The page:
Wild. Allison Gildersleeve.

As a somewhat fledgling painter exploring the nature of environments myself, I’m always intrigued by how other artists interpret the scenes we experience.  In her paintings, New York artist Allison Gildersleeve paints the simultaneous experiences of small, hemmed-in parcels of wilderness.

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When I paint these woods, I want it to feel as if all the stories that took place there are unfolding simultaneously.

The artist takes reference from the same scene as experienced multiple times over the seasons, layering each impression over the next.  The resulting cacophony is like a beautiful mapping of the emotional weight of each place.  For every person who walked through, every child who played tag, there is a bit of themselves and their memory left behind long after they’ve trod that ground.

To see more of Allison Gildersleeve‘s work, please visit her website.  if you happen to be in New Hampshire, you can catch her solo show at Cynthia-Reeves Gallery in Walpole until January 20th.

All images are via the artist’s website and the Cynthia-Reeves Gallery website.  Artist found via Christina Foard.

Consumptions. Kira Nam Greene.

Food and sex.  Let’s face it, our American culture is pretty much obsessed with two things.  Yet we often want to deny how much each matters to us.  We are somehow above such base desires.  In her work, Asian American artist Kira Nam Greene explores the dichotomy in a fascination of the objectification of women by portraying them as highly styled, delectable food.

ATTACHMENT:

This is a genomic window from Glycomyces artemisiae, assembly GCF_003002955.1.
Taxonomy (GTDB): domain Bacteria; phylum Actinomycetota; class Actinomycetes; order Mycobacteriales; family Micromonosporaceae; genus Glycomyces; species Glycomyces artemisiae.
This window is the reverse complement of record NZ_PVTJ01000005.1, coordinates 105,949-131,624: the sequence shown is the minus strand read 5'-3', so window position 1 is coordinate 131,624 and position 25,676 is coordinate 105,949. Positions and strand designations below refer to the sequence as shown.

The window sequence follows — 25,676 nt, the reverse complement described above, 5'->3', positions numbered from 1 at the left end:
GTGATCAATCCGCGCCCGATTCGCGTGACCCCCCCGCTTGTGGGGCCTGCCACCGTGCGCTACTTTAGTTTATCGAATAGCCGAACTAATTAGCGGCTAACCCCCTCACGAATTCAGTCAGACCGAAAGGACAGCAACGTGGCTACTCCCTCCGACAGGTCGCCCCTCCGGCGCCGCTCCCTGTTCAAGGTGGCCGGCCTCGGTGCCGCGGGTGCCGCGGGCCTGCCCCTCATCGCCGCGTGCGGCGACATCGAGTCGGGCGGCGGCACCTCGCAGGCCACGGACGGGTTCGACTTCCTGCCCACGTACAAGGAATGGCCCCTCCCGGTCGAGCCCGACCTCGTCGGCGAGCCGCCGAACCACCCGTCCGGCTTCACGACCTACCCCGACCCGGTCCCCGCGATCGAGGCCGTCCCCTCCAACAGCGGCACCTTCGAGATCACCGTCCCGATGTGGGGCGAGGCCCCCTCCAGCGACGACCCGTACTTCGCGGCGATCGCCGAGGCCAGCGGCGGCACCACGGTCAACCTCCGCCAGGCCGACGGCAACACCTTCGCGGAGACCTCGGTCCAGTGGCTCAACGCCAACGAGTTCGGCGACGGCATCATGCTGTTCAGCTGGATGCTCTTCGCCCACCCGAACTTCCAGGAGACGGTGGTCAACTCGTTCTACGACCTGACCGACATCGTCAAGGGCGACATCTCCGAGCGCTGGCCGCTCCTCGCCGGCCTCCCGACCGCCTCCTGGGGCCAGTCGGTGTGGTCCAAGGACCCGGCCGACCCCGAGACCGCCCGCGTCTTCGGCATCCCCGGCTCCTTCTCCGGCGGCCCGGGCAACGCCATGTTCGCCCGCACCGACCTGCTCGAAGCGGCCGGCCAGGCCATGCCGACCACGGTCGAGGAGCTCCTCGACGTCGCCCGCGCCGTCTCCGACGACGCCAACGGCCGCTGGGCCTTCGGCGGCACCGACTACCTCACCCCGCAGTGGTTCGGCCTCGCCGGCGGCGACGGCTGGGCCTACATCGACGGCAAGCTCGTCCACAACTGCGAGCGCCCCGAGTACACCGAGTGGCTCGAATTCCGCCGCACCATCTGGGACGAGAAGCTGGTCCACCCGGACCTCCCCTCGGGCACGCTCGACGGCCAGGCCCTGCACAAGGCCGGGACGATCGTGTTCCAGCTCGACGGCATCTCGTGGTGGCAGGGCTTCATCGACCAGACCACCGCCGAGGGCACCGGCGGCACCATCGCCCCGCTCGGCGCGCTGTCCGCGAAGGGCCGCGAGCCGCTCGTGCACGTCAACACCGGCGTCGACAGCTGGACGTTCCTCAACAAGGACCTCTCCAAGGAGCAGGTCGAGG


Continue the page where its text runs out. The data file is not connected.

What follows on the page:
Kira Nam Greene | artsy forager #art #artists #paintings #contemporaryart Kira Nam Greene | artsy forager #art #artists #paintings #contemporaryart Kira Nam Greene | artsy forager #art #artists #paintings #contemporaryart Kira Nam Greene | artsy forager #art #artists #paintings #contemporaryart Kira Nam Greene | artsy forager #art #artists #paintings #contemporaryart

A self confessed food lover, cuisine has often been the focus of Greene’s work, as she combines Eastern motifs and symbols with ubiquitously American foods like Skippy Peanut Butter and a stack of pancakes.  In thinking of the food as shorthand for the female body, I began to notice the treatment of the food in composition– elevated on a pedestal, as an award, the object of leering attentions.

Kind of makes you rethink that phrase, “you are what you eat”, doesn’t it?

All images are via the artist’s website.  Artist found via Jenny Brown on Instagram.  If you aren’t already following Jenny, you need to be!

Learning Process. Benjamin Adelmann.

Many artists work in series format.  For some, the subject of the series is determined by the subject of the work– oceanscape, abstract, pop culture, etc.  But for Los Angeles artist Benjamin Adelmann, a series of work is often dictated by the process through which the artist arrives at his final destination.